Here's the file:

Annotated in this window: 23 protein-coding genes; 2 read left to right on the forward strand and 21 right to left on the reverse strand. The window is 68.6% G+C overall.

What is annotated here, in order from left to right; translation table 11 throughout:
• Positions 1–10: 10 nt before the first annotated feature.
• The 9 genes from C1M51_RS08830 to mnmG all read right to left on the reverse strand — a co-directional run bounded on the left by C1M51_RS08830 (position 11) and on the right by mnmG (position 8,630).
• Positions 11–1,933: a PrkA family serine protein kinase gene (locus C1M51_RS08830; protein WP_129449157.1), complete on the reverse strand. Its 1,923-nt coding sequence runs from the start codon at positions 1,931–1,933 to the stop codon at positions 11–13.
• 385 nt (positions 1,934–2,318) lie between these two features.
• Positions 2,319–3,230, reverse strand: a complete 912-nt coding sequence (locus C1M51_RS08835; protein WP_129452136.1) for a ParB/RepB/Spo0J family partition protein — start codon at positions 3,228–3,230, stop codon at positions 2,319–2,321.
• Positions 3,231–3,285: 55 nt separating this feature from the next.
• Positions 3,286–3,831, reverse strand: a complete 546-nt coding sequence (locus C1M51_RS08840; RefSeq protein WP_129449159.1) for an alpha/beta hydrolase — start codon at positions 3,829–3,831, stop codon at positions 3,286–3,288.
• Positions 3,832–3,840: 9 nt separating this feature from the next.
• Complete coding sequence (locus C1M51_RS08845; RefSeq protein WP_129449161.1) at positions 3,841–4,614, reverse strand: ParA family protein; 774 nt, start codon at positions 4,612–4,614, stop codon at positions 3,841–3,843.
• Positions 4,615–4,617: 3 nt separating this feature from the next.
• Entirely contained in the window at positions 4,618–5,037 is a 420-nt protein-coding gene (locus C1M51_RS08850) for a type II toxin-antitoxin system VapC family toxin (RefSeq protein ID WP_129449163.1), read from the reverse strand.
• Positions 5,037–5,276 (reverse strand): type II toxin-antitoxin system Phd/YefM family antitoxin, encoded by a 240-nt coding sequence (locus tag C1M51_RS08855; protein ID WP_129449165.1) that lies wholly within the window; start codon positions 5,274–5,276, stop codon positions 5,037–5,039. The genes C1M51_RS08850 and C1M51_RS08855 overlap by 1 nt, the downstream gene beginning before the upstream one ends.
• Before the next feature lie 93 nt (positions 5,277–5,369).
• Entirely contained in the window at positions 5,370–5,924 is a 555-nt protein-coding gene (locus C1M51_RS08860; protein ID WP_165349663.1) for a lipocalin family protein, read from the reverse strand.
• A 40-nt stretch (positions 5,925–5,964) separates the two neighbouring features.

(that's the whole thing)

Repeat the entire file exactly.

Annotated in this window: 23 protein-coding genes; 2 read left to right on the forward strand and 21 right to left on the reverse strand. The window is 68.6% G+C overall.

What is annotated here, in order from left to right; translation table 11 throughout:
• Positions 1–10: 10 nt before the first annotated feature.
• The 9 genes from C1M51_RS08830 to mnmG all read right to left on the reverse strand — a co-directional run bounded on the left by C1M51_RS08830 (position 11) and on the right by mnmG (position 8,630).
• Positions 11–1,933: a PrkA family serine protein kinase gene (locus C1M51_RS08830; protein WP_129449157.1), complete on the reverse strand. Its 1,923-nt coding sequence runs from the start codon at positions 1,931–1,933 to the stop codon at positions 11–13.
• 385 nt (positions 1,934–2,318) lie between these two features.
• Positions 2,319–3,230, reverse strand: a complete 912-nt coding sequence (locus C1M51_RS08835; protein WP_129452136.1) for a ParB/RepB/Spo0J family partition protein — start codon at positions 3,228–3,230, stop codon at positions 2,319–2,321.
• Positions 3,231–3,285: 55 nt separating this feature from the next.
• Positions 3,286–3,831, reverse strand: a complete 546-nt coding sequence (locus C1M51_RS08840; RefSeq protein WP_129449159.1) for an alpha/beta hydrolase — start codon at positions 3,829–3,831, stop codon at positions 3,286–3,288.
• Positions 3,832–3,840: 9 nt separating this feature from the next.
• Complete coding sequence (locus C1M51_RS08845; RefSeq protein WP_129449161.1) at positions 3,841–4,614, reverse strand: ParA family protein; 774 nt, start codon at positions 4,612–4,614, stop codon at positions 3,841–3,843.
• Positions 4,615–4,617: 3 nt separating this feature from the next.
• Entirely contained in the window at positions 4,618–5,037 is a 420-nt protein-coding gene (locus C1M51_RS08850) for a type II toxin-antitoxin system VapC family toxin (RefSeq protein ID WP_129449163.1), read from the reverse strand.
• Positions 5,037–5,276 (reverse strand): type II toxin-antitoxin system Phd/YefM family antitoxin, encoded by a 240-nt coding sequence (locus tag C1M51_RS08855; protein ID WP_129449165.1) that lies wholly within the window; start codon positions 5,274–5,276, stop codon positions 5,037–5,039. The genes C1M51_RS08850 and C1M51_RS08855 overlap by 1 nt, the downstream gene beginning before the upstream one ends.
• Before the next feature lie 93 nt (positions 5,277–5,369).
• Entirely contained in the window at positions 5,370–5,924 is a 555-nt protein-coding gene (locus C1M51_RS08860; protein ID WP_165349663.1) for a lipocalin family protein, read from the reverse strand.
• A 40-nt stretch (positions 5,925–5,964) separates the two neighbouring features.